I am not sure how far that analogy will go. But I am sure of this. The Ethiopian eunuch was in charge of all sorts of money, but he was poor. He lacked something, and he knew it. So he was reading the book of the prophet Isaiah. He did not understand it, but he was reading it.

I believe, in the coming weeks and months, there will be all sorts of new people entering this church, the Cathedral of St. Philip, looking for something they are lacking. They will hear the words of scripture and prayer, but they may not understand them. There will be Ethiopian eunuchs among us.

Our role will be to act as Philip the Deacon acted: to jump into the chariot with them. To explain scripture and tradition. To baptize people into a new gospel reality, where all can find true security and hope.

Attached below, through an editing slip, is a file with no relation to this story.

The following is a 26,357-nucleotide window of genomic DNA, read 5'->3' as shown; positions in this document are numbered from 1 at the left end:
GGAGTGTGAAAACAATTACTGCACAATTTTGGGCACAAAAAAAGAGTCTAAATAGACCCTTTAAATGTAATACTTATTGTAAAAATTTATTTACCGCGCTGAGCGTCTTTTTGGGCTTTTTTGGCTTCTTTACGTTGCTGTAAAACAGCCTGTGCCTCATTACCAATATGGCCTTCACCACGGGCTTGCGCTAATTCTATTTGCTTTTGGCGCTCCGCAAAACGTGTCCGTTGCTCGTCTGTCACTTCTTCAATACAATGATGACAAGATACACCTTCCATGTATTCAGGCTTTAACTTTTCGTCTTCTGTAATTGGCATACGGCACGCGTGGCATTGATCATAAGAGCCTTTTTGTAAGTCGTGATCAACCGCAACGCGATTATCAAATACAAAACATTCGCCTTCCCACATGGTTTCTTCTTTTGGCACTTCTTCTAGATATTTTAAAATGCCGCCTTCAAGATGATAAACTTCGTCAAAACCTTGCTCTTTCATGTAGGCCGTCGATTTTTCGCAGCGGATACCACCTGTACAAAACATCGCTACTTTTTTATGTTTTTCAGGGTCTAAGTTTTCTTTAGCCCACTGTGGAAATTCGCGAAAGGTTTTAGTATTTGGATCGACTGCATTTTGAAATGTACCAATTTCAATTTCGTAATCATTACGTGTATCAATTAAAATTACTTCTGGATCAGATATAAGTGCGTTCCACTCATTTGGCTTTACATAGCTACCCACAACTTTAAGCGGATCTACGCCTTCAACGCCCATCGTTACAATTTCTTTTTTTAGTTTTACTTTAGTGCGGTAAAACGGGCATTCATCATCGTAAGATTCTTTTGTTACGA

The assets of this church, the Cathedral of St. Philip, are not the kinds of assets that can be bought. The assets of this church are the free gifts of grace and love in Jesus Christ. We receive them when we baptize. We receive them when we take communion together. We receive them when we sing and pray together, and when we laugh and cry together. We receive them when we serve others in the name of Jesus Christ.

Yes, we receive when we give. We receive when we serve. We receive when we trust.

And those actions are exactly the actions that our world needs right now. The world needs trusting credit, doesn’t it? We can give it. The world needs some calm right now. We can give it. The world needs some stability right now, doesn’t it? We can be that stability. We can be that peace. We can be that trust.

Follow Philip the Deacon today. Join the Cathedral of St. Philip today. Be baptized into the gifts that money cannot buy. Be baptized into love and honor, service and trust.